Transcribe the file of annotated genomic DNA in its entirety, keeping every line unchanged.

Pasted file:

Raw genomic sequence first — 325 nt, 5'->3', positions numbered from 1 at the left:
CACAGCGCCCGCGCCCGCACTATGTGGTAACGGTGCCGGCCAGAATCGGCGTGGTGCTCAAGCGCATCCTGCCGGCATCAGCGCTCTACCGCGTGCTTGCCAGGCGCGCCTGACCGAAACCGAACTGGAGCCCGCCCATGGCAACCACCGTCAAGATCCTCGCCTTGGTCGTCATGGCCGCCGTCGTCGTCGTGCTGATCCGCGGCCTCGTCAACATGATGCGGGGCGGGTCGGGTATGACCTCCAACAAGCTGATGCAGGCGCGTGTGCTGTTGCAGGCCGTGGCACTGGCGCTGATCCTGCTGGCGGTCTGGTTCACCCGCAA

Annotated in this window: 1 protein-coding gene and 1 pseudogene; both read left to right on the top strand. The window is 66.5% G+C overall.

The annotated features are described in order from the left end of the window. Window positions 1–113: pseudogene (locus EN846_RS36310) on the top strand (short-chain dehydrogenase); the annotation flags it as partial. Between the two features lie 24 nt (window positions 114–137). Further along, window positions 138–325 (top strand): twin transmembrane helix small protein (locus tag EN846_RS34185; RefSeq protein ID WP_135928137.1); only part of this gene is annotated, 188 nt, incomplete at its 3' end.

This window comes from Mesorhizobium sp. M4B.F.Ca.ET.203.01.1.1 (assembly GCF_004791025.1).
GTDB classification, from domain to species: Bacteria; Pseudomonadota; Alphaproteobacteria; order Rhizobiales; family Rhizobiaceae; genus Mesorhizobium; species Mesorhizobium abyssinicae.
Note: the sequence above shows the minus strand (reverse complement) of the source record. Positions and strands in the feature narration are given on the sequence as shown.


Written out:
Raw genomic sequence first — 325 nt, 5'->3', positions numbered from 1 at the left:
CACAGCGCCCGCGCCCGCACTATGTGGTAACGGTGCCGGCCAGAATCGGCGTGGTGCTCAAGCGCATCCTGCCGGCATCAGCGCTCTACCGCGTGCTTGCCAGGCGCGCCTGACCGAAACCGAACTGGAGCCCGCCCATGGCAACCACCGTCAAGATCCTCGCCTTGGTCGTCATGGCCGCCGTCGTCGTCGTGCTGATCCGCGGCCTCGTCAACATGATGCGGGGCGGGTCGGGTATGACCTCCAACAAGCTGATGCAGGCGCGTGTGCTGTTGCAGGCCGTGGCACTGGCGCTGATCCTGCTGGCGGTCTGGTTCACCCGCAA

Annotated in this window: 1 protein-coding gene and 1 pseudogene; both read left to right on the top strand. The window is 66.5% G+C overall.

The annotated features are described in order from the left end of the window. Window positions 1–113: pseudogene (locus EN846_RS36310) on the top strand (short-chain dehydrogenase); the annotation flags it as partial. Between the two features lie 24 nt (window positions 114–137). Further along, window positions 138–325 (top strand): twin transmembrane helix small protein (locus tag EN846_RS34185; RefSeq protein ID WP_135928137.1); only part of this gene is annotated, 188 nt, incomplete at its 3' end.

This window comes from Mesorhizobium sp. M4B.F.Ca.ET.203.01.1.1 (assembly GCF_004791025.1).
GTDB classification, from domain to species: Bacteria; Pseudomonadota; Alphaproteobacteria; order Rhizobiales; family Rhizobiaceae; genus Mesorhizobium; species Mesorhizobium abyssinicae.
Note: the sequence above shows the minus strand (reverse complement) of the source record. Positions and strands in the feature narration are given on the sequence as shown.